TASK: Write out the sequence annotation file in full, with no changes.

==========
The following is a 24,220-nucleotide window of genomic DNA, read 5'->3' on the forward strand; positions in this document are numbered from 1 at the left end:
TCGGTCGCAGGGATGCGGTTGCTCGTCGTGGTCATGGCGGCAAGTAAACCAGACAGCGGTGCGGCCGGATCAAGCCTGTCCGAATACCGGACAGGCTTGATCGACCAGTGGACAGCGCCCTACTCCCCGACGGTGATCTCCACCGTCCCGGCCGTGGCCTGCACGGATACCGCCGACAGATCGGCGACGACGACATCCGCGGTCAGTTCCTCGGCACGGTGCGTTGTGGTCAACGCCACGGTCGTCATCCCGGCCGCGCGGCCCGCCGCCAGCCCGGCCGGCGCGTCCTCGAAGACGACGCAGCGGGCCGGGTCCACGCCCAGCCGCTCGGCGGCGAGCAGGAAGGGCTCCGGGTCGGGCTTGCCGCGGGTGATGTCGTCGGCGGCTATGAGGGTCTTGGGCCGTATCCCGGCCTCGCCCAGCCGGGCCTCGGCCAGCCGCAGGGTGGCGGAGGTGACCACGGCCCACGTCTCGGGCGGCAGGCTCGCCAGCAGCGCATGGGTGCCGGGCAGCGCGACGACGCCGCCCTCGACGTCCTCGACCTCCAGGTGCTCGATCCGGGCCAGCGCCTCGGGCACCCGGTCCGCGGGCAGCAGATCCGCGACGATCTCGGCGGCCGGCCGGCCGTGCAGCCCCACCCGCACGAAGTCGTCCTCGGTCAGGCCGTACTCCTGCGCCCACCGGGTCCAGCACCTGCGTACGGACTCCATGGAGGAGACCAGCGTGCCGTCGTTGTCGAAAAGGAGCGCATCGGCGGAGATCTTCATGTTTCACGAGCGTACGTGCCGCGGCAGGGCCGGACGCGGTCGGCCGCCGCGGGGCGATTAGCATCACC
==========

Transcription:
The following is a 24,220-nucleotide window of genomic DNA, read 5'->3' on the forward strand; positions in this document are numbered from 1 at the left end:
TCGGTCGCAGGGATGCGGTTGCTCGTCGTGGTCATGGCGGCAAGTAAACCAGACAGCGGTGCGGCCGGATCAAGCCTGTCCGAATACCGGACAGGCTTGATCGACCAGTGGACAGCGCCCTACTCCCCGACGGTGATCTCCACCGTCCCGGCCGTGGCCTGCACGGATACCGCCGACAGATCGGCGACGACGACATCCGCGGTCAGTTCCTCGGCACGGTGCGTTGTGGTCAACGCCACGGTCGTCATCCCGGCCGCGCGGCCCGCCGCCAGCCCGGCCGGCGCGTCCTCGAAGACGACGCAGCGGGCCGGGTCCACGCCCAGCCGCTCGGCGGCGAGCAGGAAGGGCTCCGGGTCGGGCTTGCCGCGGGTGATGTCGTCGGCGGCTATGAGGGTCTTGGGCCGTATCCCGGCCTCGCCCAGCCGGGCCTCGGCCAGCCGCAGGGTGGCGGAGGTGACCACGGCCCACGTCTCGGGCGGCAGGCTCGCCAGCAGCGCATGGGTGCCGGGCAGCGCGACGACGCCGCCCTCGACGTCCTCGACCTCCAGGTGCTCGATCCGGGCCAGCGCCTCGGGCACCCGGTCCGCGGGCAGCAGATCCGCGACGATCTCGGCGGCCGGCCGGCCGTGCAGCCCCACCCGCACGAAGTCGTCCTCGGTCAGGCCGTACTCCTGCGCCCACCGGGTCCAGCACCTGCGTACGGACTCCATGGAGGAGACCAGCGTGCCGTCGTTGTCGAAAAGGAGCGCATCGGCGGAGATCTTCATGTTTCACGAGCGTACGTGCCGCGGCAGGGCCGGACGCGGTCGGCCGCCGCGGGGCGATTAGCATCACC